Although black and white is the traditional palette for wireframes, there are times when using color is appropriate. For instance, you can use red to indicate error states, blue to denote notes, and so on.

#2: Keep component designs simple

When adding components to your wireframes, opt for basic designs. Wireframes are not meant to contain highly designed and detailed components; rather, they should be easily recognizable by your team and stakeholders. Investing time and effort into detailed components will not be particularly useful.

Design components simply and make their purpose clear.

#3: Stay consistent

When creating wireframes, it is important to ensure that similar components have the same design. If components appear different, developers may question if they are the same, and this could lead to additional time being added to the estimates. To avoid confusion, remember to be consistent in your designs.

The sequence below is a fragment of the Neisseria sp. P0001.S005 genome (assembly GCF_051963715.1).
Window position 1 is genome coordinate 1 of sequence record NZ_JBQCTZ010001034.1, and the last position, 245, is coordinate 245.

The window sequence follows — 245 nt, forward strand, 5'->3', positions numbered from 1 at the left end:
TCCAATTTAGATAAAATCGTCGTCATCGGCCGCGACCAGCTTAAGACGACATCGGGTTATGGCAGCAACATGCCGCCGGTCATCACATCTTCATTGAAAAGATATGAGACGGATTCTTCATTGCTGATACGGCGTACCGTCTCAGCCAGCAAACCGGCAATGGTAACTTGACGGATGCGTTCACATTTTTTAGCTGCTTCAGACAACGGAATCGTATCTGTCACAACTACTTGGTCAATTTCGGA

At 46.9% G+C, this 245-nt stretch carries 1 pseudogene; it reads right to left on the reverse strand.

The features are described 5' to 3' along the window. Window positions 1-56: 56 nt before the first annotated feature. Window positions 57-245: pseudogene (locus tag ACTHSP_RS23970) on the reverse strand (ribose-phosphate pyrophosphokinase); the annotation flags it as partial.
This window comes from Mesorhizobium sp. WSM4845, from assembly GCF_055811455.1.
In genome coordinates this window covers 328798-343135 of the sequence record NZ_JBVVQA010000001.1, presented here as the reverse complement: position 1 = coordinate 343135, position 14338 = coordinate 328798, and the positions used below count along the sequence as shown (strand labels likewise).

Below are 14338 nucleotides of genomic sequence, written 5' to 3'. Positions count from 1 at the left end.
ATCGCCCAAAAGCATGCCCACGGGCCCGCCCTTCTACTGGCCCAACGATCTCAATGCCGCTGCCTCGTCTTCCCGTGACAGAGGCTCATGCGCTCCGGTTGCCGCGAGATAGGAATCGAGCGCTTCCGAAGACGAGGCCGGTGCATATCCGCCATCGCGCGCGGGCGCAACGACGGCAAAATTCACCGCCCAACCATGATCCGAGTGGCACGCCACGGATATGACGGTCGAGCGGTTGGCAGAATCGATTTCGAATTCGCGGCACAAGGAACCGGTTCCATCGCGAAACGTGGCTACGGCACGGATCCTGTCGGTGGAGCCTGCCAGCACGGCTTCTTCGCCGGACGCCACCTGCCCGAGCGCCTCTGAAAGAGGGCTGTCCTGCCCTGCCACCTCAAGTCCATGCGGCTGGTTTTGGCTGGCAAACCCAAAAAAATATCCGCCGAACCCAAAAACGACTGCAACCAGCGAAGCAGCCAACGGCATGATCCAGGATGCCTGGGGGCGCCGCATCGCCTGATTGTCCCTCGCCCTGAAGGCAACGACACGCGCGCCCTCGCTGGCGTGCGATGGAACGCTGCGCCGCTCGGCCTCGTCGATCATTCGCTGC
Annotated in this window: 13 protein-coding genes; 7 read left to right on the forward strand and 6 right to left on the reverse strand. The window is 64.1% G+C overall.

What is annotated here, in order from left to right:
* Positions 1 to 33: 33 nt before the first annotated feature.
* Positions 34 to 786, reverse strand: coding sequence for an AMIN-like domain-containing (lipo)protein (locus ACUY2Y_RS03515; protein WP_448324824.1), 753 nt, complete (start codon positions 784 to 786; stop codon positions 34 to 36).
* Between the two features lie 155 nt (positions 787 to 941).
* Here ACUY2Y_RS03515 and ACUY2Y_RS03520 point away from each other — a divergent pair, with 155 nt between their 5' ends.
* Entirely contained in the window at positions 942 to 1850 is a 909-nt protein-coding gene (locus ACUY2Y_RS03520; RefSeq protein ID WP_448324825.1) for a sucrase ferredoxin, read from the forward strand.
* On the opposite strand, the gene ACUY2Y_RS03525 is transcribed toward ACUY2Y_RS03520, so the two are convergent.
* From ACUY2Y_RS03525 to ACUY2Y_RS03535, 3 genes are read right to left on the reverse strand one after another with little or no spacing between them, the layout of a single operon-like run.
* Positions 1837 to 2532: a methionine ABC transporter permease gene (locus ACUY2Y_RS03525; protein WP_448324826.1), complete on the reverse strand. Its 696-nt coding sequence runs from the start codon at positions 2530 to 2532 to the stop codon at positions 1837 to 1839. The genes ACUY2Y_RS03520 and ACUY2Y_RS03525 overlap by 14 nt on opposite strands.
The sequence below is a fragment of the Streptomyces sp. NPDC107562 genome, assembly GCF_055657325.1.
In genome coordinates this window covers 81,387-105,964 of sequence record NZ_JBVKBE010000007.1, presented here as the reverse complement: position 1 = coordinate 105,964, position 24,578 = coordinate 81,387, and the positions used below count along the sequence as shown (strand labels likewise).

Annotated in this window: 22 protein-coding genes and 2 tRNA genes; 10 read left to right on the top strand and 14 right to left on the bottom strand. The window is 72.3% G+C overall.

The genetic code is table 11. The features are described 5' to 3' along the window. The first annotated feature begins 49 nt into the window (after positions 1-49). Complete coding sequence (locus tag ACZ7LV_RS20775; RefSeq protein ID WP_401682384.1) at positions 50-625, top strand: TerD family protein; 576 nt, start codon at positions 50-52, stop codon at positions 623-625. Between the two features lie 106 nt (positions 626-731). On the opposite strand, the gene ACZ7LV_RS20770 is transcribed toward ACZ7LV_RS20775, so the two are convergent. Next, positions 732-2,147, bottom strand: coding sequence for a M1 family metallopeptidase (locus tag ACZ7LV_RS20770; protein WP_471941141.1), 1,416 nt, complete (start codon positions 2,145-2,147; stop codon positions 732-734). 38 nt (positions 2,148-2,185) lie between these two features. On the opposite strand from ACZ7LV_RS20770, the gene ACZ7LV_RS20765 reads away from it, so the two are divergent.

Ensure that similar components are consistent with each other and avoid using the same appearance for different components.

#4: Use actual content

UI/UX designers often mistakenly use lorem ipsum instead of real content in their wireframes. They may argue that the content isn't available yet, but a draft version can be used instead. Few designers are even aware they are making this mistake.

Replace placeholder text with real content.

Content influences the design you'll create, and the draft content will help you make the right decisions and deliver an excellent design. Using lorem ipsum, however, won't give you a full picture and will likely require many adjustments to the UI, or even worse — create a design that doesn't work. Additionally, real content will add value to your wireframes, explain the context better, and may even suggest that you should start collecting the real content now.

#5: Make notes or comments